2. I liked what I saw, Paul @yellow10! This kit looks superb!
    I also liked the box art a lot!
    I would definitely use it as a weathering guide!
    Thanks for sharing; I enjoyed your article a lot!

  3. This is a superb kit, much like you say Paul, CSM are the heirs of WnW given the quality of their recent kits. I’ve been watching the russian box for the Nieuport simply because the markings are very flamboyant...perhaps later this year it will be one of the few kits I intend to purchase throughout 2021. I hope you are thinking about building this one with a work in progress journal hein?

    • I like the Russian markings too, Pedro - I have to admit I'm also taken by Nungesser's Type XVII plane, too. I can't wait to see what CSM comes up with next!

  4. Looking forward to the end result, Paul.
    Instruction booklet looks indeed very clear and includes some very nice drawings.

  5. I'm hoping to see it at end, a beautiful kit, certainly.
    I planned to buy the XVII early, maybe. Thanks for sharing !

  6. Looks very promising. I’m regretting that I didn’t get back into modeling until after WNW shuffled off its mortal coil, but this may make up for it. Thanks for sharing.

    • There’s still the ‘Mengnut’ Fokker Dr1, Greg! Manfred Von Richthofen and Werner Voss decals in that box. Eduard are due to release some decals too, including Lothar Von Richthofen. Pheon and Aviattic are producing even more options. So a definite WNW build to be had there at lower cost!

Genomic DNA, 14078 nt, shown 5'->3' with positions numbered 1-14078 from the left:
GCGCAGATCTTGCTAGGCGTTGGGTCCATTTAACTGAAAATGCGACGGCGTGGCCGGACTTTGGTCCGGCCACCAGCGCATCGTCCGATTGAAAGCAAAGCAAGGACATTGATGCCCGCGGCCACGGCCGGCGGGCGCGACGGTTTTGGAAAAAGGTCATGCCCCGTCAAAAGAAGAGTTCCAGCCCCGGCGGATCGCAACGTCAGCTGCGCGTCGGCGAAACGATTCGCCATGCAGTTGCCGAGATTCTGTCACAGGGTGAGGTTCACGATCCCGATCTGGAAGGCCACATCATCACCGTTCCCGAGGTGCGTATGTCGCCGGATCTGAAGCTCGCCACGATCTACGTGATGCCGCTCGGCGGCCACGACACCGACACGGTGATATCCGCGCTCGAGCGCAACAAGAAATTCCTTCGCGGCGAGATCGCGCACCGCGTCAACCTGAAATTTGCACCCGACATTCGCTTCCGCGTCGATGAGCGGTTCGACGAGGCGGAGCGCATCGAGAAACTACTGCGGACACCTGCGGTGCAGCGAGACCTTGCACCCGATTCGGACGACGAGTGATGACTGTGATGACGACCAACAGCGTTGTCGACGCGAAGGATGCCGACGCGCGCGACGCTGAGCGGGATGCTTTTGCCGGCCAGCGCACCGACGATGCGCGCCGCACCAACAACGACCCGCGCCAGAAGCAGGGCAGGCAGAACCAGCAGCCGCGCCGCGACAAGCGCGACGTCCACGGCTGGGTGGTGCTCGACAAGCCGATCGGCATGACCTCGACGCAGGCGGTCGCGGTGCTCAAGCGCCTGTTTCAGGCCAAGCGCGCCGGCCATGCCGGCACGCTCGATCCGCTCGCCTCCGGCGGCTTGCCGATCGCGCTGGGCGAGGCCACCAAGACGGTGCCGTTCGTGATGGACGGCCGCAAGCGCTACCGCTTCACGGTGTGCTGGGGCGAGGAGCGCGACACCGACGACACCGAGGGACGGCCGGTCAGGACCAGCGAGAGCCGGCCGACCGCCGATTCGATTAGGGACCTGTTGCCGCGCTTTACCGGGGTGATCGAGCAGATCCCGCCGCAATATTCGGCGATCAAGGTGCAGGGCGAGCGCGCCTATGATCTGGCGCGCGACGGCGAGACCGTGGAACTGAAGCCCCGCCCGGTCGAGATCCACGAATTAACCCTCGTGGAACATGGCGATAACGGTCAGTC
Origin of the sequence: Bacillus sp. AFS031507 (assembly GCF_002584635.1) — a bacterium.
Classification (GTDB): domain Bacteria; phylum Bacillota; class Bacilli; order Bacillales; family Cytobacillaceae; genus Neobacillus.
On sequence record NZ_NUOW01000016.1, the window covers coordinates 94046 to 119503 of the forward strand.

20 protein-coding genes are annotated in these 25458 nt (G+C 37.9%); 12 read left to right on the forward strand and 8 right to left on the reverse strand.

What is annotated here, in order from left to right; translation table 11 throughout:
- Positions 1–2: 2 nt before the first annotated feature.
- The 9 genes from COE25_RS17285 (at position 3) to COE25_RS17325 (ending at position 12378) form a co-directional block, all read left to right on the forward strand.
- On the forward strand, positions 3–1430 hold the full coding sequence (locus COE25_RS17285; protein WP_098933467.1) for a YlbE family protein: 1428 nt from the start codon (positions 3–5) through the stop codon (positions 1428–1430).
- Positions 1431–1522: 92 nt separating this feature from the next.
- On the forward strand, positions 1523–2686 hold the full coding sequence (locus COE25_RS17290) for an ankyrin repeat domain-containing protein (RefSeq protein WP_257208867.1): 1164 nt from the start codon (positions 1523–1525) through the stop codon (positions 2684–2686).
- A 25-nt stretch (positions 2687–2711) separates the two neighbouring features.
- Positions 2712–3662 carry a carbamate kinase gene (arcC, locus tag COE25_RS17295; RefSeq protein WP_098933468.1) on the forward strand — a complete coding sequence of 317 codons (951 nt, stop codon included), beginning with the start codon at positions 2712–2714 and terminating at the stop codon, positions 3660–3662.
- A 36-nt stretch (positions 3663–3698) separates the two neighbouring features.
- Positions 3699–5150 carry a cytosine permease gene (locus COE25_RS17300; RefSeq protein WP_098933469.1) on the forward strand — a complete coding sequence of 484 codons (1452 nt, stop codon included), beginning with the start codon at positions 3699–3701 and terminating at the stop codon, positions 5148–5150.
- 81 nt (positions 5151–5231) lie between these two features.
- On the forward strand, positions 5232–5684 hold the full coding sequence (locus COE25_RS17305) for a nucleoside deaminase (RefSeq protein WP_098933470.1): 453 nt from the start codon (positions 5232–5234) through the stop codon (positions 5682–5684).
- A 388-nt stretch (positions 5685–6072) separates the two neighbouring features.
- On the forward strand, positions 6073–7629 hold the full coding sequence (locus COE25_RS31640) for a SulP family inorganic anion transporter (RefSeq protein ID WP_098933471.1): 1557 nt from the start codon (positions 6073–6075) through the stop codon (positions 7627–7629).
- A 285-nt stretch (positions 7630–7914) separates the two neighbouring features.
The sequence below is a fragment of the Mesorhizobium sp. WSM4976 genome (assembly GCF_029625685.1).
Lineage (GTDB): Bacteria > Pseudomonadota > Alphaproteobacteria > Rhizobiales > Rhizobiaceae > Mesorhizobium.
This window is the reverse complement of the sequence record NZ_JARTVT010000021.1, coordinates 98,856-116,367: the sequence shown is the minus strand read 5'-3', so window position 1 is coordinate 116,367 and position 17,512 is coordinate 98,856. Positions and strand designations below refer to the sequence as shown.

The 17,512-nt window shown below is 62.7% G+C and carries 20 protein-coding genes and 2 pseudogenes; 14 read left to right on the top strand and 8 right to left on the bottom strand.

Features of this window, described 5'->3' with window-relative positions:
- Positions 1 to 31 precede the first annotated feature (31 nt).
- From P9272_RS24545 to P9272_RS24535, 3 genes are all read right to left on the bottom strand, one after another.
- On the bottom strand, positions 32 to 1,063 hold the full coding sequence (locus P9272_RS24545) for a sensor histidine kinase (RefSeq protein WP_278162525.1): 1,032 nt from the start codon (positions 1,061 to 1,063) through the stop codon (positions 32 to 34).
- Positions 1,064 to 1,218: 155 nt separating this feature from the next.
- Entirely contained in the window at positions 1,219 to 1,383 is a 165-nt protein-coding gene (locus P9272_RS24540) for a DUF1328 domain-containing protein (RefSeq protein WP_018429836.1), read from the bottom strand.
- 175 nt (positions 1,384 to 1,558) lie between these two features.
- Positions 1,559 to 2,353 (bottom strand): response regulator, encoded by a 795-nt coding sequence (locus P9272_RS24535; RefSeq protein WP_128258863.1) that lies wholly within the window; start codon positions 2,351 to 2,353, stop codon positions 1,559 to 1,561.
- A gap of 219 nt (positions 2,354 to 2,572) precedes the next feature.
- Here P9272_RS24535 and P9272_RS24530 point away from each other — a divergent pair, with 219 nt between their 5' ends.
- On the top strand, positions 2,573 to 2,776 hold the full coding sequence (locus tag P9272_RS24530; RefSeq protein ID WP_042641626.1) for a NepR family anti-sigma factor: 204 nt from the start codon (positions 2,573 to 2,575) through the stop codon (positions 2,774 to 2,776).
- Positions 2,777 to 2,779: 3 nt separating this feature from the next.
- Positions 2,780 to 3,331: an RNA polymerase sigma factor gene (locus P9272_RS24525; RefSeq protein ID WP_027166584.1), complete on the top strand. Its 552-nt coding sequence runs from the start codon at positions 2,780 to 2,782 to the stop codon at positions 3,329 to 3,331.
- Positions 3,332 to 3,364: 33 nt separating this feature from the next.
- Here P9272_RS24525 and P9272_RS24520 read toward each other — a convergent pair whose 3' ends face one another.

It is rumoured that there is one more set of moulds in the hands of another company - so we might not be completely done with WNW engineered kits!

      And CSM seems to be filling the gap, nicely!

  7. Paul, @yellow10
    Thank you very much for taking the time to post this for us to enjoy. It looks to be a well executed kit. I especially like the high quality print that was included. I have a 1/6 scale Nieuport 17 electric powered flying scale model that I have been building from scratch. I still need to finish the top wing and landing gear, then it will be ready for it's maiden crash... I chose the Charles Nungesser markings for it. The macabre skull, bones, and coffin super imposed on a black heart is one of my favorite markings from this era.

    But I think you are spot on with your choice to build this one up as a "Bishop" plane. I have the ancient Hobby Craft Nieuport in the stash, and it also has a set of markings for one of Bishop's planes.

    You just gave me another inspiration for a future group build... One that could run at the same time with the upcoming Luftwaffe group build. We could call it "The Great War". 🙂

    This would give us the perfect chance to build up our Manfred Von Richtofen WnW Albatros planes. I do think this dog will hunt... What say you ?

    Thanks again, and I pressed the "liked" button too.

    • Thanks for sharing. Another impressive package from CSM, very much comparable to WnW.

    • Hey Louis, i was like a kid when the package arrived. It’s great getting new kits but this one really impressed, so I took some

      ‘Maiden Crash‘ - that had me laughing. That’s a great choice for an RCM though - you’ll need to get your video working!

      I think a Great War group build would really spark the imagination of a lot of people here! They keep coming thick and fast! There are options on land, sea and in the air for that subject of course, and plenty of dio scope. I have ended up with quite a few WNW kits. I have always intended building up the RE8 as a plane flown by the Aussies in 3 Squadron during Monash’s victory at Le Hamel, where tanks and planes were used together strategically. I’m sure it would be a very popular group. Still the EOJ and Korea have lots of time to run. Desert Storm and De Havilland are still going strong. And a Luftwaffe group would be a huge undertaking.

      Although it’s a bleak time in the ‘outside world’ it’s an exciting time to be a modeller!